The moment that Senate Majority Leader Mitch McConnell (R-Ky.) told Republicans that there could be no vote on the party's health-care bill this week, Senate Democrats were in a familiar position — headed to a protest.
In the “Senate swamp,” a well-kept lawn across from the Capitol, hundreds of activists from Planned Parenthood, AFSCME, and smaller progressive groups were hooting and cheering their latest mini-victory. The “People’s Filibuster,” scheduled to last all week, had triumphed in its first few minutes.
“Senator [John] Cornyn was just complaining to the press,” Sen. Jeff Merkley (D-Ore.) crowed about the Texas Republican. “He said, 'the Democrats just won’t cooperate with us.’ I’m having crocodile tears here!”
For some Democrats, it was the fifth or six protest of the Better Care Reconciliation Act in 24 hours. Some of the protesters had done even more, with the progressive group Ultraviolet tailing Republican senators as they left their offices, the most aggressive of dozens of tactics to slow down or stop BCRA. More had been cycling in and out of Capitol office rooms for news conferences, where Democrats sat back and let Medicaid beneficiaries take over the microphone.
"You are the wind under our wings,” said Sen. Richard Blumenthal (D-Conn.) to cheering protesters. “You are the reason we’ve come this far.”
The delay of BRCA, which Republicans had hoped to vote on this week, came after disagreements inside the majority party. But it was egged on by the “Resistance,” the loose collection of more than a thousand groups working to stop the Republican agenda that sprang out of Trump’s surprise election.
“A bill designed by wealthy white men, for wealthy white men will only further marginalize disenfranchised communities,” said the organizers of the Jan. 21 Women’s March in a statement. "While a delay on the vote is a small victory, it’s time to crank up the outrage and tell all Senators to vote NO.”
Before Tuesday, some progressive activists were already reading takes about how they’d lost the health-care wars. A story in Monday's Politico reported that "liberal activists and Democratic senators have struggled to capture the public’s focus”; a story in Vox, published the same day, noted how long it had been "since we saw the kind of overwhelming nationwide outcry that accompanied either the first attempt to pass the health care bill, or that erupted during the women’s march.”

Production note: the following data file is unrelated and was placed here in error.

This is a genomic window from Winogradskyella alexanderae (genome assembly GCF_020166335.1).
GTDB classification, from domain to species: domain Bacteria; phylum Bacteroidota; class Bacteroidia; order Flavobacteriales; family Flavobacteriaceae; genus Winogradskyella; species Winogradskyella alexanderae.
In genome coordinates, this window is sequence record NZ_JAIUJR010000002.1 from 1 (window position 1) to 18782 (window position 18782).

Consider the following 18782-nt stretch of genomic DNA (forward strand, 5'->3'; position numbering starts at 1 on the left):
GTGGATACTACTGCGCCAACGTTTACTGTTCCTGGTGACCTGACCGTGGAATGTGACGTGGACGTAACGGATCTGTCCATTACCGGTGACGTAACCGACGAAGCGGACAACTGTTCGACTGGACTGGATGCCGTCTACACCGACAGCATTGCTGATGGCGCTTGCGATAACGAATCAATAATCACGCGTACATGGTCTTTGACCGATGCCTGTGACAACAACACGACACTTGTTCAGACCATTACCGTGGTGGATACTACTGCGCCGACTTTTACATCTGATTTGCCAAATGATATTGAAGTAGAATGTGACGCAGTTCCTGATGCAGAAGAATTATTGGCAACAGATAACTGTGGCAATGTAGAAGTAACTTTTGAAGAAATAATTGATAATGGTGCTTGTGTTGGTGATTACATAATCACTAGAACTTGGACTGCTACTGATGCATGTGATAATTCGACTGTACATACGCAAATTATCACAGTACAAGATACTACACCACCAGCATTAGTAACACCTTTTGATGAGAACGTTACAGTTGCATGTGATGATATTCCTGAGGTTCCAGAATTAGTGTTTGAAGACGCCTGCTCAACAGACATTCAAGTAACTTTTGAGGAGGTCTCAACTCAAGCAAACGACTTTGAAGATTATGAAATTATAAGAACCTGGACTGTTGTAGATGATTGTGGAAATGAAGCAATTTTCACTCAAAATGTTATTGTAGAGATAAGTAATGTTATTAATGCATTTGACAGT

The point of comparison was the tea party movement, which played a role in slowing down the passage of the Affordable Care Act and then cutting away the Democrats’ congressional majorities. Like the tea party, the “resistance” had been quickly embraced by a dazed out-of-power party.
Unlike the tea party, which exploited the gap between President Barack Obama’s unifying rhetoric and the progressive agenda, the “resistance” was trying to stop a majority party ready to bust through guardrails — the filibuster, the norms of the budget process — to pass its agenda.
Importantly, by Tuesday, the new activist movement had already absorbed some defeats. At rallies, MoveOn’s Washington director Ben Wikler said multiple times that the resistance needed to remember the American Health Care Act’s journey through the House — from momentum to death, then resurrection.
“It was educational,” said Ezra Levin, the co-founder of the Indivisible network of local protest groups. “Paul Ryan gave up in March and called the ACA ‘the law of the land.’ And then he dusted himself off and got the votes. So we’re taking today as a huge victory, but not a final victory. We recognize that Mitch McConnell will try to twist arms and get this through. Grass-roots pressure works, but this is going to require even more of it.”
Activists and politicians both messaged on what was in the bill, not on the simple need to beat Republicans. The Tuesday events attended by Democrats centered constituents, not politicians; a photo op on the steps outside the Senate had every Democrat holding up a sign with the face of one of their state’s residents, and a story about what the BCRA would cost them.
“It’s a scary thing — 60 percent of the American people don’t know what’s in that legislation,” said Sen. Bernie Sanders (I-Vt.) at the “People’s Filibuster” rally. “Your job, my job, is to make sure 100 percent of people know what’s in that legislation — and tell Republicans what they think about it.”
Doing so, according to activists, would mean repeating what had seemed to be working. CREDO Action and Daily Action, two unrelated groups, had together helped organize around 135,000 calls to Senate offices. The Working Families Party had organized visits (and sit-ins) at offices; ADAPT, a disability advocates’ group, had made police remove people from their wheelchairs.
The message from Democrats: Keep it up.
“We’ve got to fight even harder over the Fourth of July and every day until we bury this atrocious bill,” said Sen. Chris Van Hollen (Md.), the chairman of the Democrats’ 2018 Senate campaign efforts. "All of you: When your senators go back to their states, when they go to barbecues and parades, will you be there to tell them to kill this awful bill?"